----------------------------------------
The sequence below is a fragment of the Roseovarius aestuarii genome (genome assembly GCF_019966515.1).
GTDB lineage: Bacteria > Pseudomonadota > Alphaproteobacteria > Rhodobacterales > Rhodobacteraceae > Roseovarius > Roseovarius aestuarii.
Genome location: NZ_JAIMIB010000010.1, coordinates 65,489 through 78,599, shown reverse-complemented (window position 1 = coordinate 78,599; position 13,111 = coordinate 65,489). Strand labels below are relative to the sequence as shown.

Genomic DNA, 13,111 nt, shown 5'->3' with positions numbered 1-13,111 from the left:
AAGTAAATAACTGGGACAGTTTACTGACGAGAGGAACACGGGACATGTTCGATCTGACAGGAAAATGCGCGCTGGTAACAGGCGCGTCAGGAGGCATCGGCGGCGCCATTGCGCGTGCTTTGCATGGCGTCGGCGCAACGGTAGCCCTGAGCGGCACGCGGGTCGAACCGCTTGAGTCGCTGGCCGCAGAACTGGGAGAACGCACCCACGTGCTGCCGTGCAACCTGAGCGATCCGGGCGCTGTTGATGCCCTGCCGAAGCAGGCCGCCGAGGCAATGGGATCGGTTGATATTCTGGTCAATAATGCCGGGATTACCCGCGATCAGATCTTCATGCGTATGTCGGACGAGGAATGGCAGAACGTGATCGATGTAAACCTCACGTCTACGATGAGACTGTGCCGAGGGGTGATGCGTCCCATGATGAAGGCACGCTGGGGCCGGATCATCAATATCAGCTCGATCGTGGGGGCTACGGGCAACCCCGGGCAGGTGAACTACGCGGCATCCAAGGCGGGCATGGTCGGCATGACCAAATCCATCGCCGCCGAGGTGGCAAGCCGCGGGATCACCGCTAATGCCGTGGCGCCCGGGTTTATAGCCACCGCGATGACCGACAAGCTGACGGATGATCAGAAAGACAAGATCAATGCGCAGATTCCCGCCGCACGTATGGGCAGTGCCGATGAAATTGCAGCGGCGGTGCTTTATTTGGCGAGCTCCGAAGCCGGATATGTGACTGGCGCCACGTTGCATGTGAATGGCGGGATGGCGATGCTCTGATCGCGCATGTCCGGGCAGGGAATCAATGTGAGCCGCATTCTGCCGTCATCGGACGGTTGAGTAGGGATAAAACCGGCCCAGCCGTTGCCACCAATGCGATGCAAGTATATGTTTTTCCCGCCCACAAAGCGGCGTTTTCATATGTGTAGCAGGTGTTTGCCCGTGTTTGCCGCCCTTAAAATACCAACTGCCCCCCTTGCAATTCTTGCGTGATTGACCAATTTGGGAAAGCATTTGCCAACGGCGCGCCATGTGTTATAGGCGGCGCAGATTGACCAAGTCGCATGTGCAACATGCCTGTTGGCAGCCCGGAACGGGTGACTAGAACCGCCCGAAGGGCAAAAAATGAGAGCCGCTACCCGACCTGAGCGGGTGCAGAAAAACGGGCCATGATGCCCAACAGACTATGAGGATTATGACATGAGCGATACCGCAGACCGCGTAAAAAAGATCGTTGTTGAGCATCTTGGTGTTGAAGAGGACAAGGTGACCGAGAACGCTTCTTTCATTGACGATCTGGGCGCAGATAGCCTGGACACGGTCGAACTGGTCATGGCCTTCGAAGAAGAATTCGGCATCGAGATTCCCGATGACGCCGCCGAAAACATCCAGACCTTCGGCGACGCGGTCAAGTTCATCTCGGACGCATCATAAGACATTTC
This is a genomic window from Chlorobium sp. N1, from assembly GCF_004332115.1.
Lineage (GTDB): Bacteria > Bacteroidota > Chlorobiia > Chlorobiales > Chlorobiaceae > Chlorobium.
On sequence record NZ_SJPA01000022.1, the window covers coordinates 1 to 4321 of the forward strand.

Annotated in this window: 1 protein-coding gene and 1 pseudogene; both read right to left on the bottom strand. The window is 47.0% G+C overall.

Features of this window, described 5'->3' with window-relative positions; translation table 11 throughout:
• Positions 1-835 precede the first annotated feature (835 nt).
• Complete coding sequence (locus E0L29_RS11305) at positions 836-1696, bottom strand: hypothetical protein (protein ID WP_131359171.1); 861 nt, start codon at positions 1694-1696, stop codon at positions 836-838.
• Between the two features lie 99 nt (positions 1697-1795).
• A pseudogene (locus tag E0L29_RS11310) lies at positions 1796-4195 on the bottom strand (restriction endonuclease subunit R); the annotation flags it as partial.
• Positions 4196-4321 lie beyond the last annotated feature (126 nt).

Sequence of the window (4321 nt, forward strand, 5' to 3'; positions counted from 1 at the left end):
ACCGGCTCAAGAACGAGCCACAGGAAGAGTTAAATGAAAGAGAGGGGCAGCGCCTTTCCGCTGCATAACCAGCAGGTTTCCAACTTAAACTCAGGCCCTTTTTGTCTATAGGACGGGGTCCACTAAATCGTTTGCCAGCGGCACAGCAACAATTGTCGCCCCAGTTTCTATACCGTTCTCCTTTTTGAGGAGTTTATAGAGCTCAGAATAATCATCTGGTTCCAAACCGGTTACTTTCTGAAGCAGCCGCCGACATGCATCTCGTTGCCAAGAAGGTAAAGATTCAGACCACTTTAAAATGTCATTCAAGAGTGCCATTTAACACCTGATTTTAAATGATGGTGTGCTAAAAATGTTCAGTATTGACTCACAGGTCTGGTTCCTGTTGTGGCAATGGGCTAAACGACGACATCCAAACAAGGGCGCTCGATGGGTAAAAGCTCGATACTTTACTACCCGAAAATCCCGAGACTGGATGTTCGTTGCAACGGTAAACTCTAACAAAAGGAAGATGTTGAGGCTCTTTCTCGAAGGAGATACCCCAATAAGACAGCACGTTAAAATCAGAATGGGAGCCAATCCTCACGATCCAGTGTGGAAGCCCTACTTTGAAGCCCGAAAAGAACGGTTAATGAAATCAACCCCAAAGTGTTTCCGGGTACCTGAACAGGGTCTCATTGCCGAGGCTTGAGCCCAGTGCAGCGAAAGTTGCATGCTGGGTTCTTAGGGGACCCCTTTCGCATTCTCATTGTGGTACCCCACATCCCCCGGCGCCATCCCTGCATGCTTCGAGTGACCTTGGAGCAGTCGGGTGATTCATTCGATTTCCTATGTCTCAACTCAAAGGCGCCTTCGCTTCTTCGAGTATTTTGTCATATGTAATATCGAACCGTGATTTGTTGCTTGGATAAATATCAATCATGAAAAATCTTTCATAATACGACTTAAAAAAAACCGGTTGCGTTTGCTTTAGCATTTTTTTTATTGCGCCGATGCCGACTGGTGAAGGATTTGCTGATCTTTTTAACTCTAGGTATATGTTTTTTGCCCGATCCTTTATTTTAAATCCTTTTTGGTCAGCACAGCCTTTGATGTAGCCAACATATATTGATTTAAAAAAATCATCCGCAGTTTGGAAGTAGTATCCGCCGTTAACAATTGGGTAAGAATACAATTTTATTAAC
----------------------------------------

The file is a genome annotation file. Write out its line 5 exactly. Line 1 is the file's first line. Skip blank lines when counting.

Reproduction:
AAGTAAATAACTGGGACAGTTTACTGACGAGAGGAACACGGGACATGTTCGATCTGACAGGAAAATGCGCGCTGGTAACAGGCGCGTCAGGAGGCATCGGCGGCGCCATTGCGCGTGCTTTGCATGGCGTCGGCGCAACGGTAGCCCTGAGCGGCACGCGGGTCGAACCGCTTGAGTCGCTGGCCGCAGAACTGGGAGAACGCACCCACGTGCTGCCGTGCAACCTGAGCGATCCGGGCGCTGTTGATGCCCTGCCGAAGCAGGCCGCCGAGGCAATGGGATCGGTTGATATTCTGGTCAATAATGCCGGGATTACCCGCGATCAGATCTTCATGCGTATGTCGGACGAGGAATGGCAGAACGTGATCGATGTAAACCTCACGTCTACGATGAGACTGTGCCGAGGGGTGATGCGTCCCATGATGAAGGCACGCTGGGGCCGGATCATCAATATCAGCTCGATCGTGGGGGCTACGGGCAACCCCGGGCAGGTGAACTACGCGGCATCCAAGGCGGGCATGGTCGGCATGACCAAATCCATCGCCGCCGAGGTGGCAAGCCGCGGGATCACCGCTAATGCCGTGGCGCCCGGGTTTATAGCCACCGCGATGACCGACAAGCTGACGGATGATCAGAAAGACAAGATCAATGCGCAGATTCCCGCCGCACGTATGGGCAGTGCCGATGAAATTGCAGCGGCGGTGCTTTATTTGGCGAGCTCCGAAGCCGGATATGTGACTGGCGCCACGTTGCATGTGAATGGCGGGATGGCGATGCTCTGATCGCGCATGTCCGGGCAGGGAATCAATGTGAGCCGCATTCTGCCGTCATCGGACGGTTGAGTAGGGATAAAACCGGCCCAGCCGTTGCCACCAATGCGATGCAAGTATATGTTTTTCCCGCCCACAAAGCGGCGTTTTCATATGTGTAGCAGGTGTTTGCCCGTGTTTGCCGCCCTTAAAATACCAACTGCCCCCCTTGCAATTCTTGCGTGATTGACCAATTTGGGAAAGCATTTGCCAACGGCGCGCCATGTGTTATAGGCGGCGCAGATTGACCAAGTCGCATGTGCAACATGCCTGTTGGCAGCCCGGAACGGGTGACTAGAACCGCCCGAAGGGCAAAAAATGAGAGCCGCTACCCGACCTGAGCGGGTGCAGAAAAACGGGCCATGATGCCCAACAGACTATGAGGATTATGACATGAGCGATACCGCAGACCGCGTAAAAAAGATCGTTGTTGAGCATCTTGGTGTTGAAGAGGACAAGGTGACCGAGAACGCTTCTTTCATTGACGATCTGGGCGCAGATAGCCTGGACACGGTCGAACTGGTCATGGCCTTCGAAGAAGAATTCGGCATCGAGATTCCCGATGACGCCGCCGAAAACATCCAGACCTTCGGCGACGCGGTCAAGTTCATCTCGGACGCATCATAAGACATTTC